Agriculture and food systems are profoundly vulnerable to climate change. Severe droughts and floods, changes in rainfall patterns, and other climatic impacts affect agriculture more than any other sector. Asia and the Pacific, in fact, will be the region most impacted by worsening climate impacts. Recent events include record breaking droughts in the Yangtze River basin, which resulted in an estimated $5 billion worth of damage and affecting countless lives.  

At the same time, agriculture and food worldwide contribute more than a third of global greenhouse gas (GHG) emissions, according to a 2019 Intergovernmental Panel on Climate Change special report on climate change and sustainable land management. This makes food and agriculture critical as both a vulnerable sector heavily affected by climate change and a significant contributor to climate change.

Agriculture and food systems also offer meaningful opportunities to address climate change. One is to achieve more sustainable food security by strengthening the system’s resilience and investing in inclusive adaptation to climate change. Another is to mitigate climate change through emissions reduction and carbon sequestration.

Both of these opportunities can be achieved through promoting sustainable agricultural and food systems, and engaging key stakeholder groups, including women—a greater percentage of whom depend on agriculture for their livelihood. This is particularly important in developing countries which face significant food security challenges. Such a sustainable transformation will significantly contribute to the 2030 Sustainable Development Goals while helping maintain the 1.5-degree Celsius ambition to limit climate change impacts.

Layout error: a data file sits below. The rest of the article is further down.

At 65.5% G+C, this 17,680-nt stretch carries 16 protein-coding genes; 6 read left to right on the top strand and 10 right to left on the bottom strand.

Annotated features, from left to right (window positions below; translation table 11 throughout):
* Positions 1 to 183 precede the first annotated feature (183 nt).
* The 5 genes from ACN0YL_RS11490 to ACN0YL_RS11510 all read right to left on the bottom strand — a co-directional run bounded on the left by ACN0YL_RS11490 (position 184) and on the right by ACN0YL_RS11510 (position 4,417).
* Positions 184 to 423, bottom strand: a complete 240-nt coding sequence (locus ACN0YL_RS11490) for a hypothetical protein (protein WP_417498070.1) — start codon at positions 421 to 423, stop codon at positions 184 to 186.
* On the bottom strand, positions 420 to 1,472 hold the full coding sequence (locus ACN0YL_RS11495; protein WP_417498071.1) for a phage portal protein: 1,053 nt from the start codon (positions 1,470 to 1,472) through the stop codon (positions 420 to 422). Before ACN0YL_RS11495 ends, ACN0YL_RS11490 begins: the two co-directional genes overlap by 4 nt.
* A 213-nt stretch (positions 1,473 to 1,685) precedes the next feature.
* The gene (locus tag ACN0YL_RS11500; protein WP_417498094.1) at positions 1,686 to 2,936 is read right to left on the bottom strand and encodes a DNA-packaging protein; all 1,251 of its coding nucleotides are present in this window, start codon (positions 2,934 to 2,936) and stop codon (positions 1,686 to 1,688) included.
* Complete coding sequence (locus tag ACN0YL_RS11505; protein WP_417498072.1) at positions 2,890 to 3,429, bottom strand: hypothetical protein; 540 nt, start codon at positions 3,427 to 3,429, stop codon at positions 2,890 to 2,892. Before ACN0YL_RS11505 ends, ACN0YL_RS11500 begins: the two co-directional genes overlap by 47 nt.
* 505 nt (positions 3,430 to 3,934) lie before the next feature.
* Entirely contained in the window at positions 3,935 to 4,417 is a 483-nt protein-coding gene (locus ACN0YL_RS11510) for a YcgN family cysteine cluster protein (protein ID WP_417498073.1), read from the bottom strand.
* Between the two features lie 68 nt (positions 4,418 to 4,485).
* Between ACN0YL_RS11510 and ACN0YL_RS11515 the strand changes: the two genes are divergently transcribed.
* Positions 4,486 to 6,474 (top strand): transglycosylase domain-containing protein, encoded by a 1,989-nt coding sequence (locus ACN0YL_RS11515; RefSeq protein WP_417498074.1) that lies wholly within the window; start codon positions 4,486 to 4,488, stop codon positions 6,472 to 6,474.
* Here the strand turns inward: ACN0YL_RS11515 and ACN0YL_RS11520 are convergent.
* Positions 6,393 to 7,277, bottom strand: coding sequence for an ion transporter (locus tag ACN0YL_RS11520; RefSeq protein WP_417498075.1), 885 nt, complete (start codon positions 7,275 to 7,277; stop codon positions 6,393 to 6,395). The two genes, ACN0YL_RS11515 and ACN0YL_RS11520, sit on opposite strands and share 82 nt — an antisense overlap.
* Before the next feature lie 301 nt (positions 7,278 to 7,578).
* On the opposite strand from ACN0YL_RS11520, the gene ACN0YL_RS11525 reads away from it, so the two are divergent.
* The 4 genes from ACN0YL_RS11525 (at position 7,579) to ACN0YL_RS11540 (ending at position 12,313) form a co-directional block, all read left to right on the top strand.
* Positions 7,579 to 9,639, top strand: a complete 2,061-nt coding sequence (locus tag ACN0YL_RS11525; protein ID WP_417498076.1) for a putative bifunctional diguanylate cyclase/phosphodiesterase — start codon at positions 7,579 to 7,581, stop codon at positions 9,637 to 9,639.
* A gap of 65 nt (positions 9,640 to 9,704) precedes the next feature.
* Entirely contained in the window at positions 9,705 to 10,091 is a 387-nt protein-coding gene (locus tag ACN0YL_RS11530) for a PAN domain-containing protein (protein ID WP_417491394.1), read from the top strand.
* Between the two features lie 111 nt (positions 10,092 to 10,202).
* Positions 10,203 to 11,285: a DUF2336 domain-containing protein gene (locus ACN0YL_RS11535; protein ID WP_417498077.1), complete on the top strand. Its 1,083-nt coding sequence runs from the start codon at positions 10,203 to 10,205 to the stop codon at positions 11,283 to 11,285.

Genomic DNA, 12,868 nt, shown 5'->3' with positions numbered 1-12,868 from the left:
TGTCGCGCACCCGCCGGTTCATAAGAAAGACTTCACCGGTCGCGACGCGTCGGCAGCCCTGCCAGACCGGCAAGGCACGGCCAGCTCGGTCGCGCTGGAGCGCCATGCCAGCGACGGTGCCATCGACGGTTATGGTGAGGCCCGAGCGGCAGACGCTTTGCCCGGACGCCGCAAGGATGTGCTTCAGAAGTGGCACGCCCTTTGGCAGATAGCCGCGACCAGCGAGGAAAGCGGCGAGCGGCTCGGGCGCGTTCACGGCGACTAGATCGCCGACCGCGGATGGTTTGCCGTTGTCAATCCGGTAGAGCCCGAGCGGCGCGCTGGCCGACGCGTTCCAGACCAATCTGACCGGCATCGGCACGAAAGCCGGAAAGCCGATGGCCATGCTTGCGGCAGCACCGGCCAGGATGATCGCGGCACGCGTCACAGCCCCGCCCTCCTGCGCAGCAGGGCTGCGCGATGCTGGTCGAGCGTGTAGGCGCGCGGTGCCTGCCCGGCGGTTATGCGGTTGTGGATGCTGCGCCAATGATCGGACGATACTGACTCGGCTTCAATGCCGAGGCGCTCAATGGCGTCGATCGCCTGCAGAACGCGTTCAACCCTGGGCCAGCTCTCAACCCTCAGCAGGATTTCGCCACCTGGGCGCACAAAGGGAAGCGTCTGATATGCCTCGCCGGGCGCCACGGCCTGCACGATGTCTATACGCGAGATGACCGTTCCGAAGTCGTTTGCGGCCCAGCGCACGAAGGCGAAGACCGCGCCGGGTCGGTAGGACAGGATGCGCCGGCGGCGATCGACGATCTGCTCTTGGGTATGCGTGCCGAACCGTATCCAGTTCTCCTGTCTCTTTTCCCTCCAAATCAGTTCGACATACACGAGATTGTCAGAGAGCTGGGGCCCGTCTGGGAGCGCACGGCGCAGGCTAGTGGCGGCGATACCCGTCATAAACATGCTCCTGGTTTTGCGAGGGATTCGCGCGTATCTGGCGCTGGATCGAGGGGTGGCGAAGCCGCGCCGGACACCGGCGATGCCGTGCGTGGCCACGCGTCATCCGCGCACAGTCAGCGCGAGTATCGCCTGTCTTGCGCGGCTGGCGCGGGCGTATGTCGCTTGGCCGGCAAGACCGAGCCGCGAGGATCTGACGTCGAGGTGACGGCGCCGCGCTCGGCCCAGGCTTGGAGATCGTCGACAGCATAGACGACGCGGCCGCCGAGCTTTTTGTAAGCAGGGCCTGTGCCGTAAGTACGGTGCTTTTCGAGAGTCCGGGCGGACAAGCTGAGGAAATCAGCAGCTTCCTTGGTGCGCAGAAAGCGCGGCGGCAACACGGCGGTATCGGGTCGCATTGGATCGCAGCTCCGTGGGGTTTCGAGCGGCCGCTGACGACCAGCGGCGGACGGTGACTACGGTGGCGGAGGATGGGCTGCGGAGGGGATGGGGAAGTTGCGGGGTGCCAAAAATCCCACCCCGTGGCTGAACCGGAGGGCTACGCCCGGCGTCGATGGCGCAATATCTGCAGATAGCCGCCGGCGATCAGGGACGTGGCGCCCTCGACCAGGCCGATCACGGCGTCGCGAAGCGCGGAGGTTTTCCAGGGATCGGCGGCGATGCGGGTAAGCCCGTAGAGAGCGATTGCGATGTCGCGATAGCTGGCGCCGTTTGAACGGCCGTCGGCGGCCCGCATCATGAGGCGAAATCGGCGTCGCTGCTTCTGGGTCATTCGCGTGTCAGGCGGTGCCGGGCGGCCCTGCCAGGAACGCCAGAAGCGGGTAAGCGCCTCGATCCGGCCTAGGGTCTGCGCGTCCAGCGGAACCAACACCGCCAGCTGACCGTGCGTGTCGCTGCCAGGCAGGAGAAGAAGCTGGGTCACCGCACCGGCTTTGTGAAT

Encouragingly, the COP27 Presidency launched the Food and Agriculture for Sustainable Transformation Initiative (FAST) in November 2022. The FAST initiative aims to direct climate resources, particularly finance, to develop more sustainable agriculture and food systems. It will focus on three pillars: finance, knowledge and capacity, and policy. A detailed implementation plan is being finalized, but several critical components are essential to help achieve success.

First, FAST must promote effective coordination among development partners to identify gaps and avoid duplication of work. FAST will be facilitated by the United Nations’ Food and Agriculture Organization and will require active and effective participation of other agencies. The Asian Development Bank earlier announced plans to deliver more than $14 billion from 2022 through 2025 to support food security, including through strengthening food systems against climate change and preventing biodiversity loss.

Other organizations are on the same track. The World Bank has made agriculture and food priorities of its first climate change action plan, aiming to leverage more resources for sustainable agriculture. Development partners will need to work together under the FAST framework for meaningful impacts in the developing world.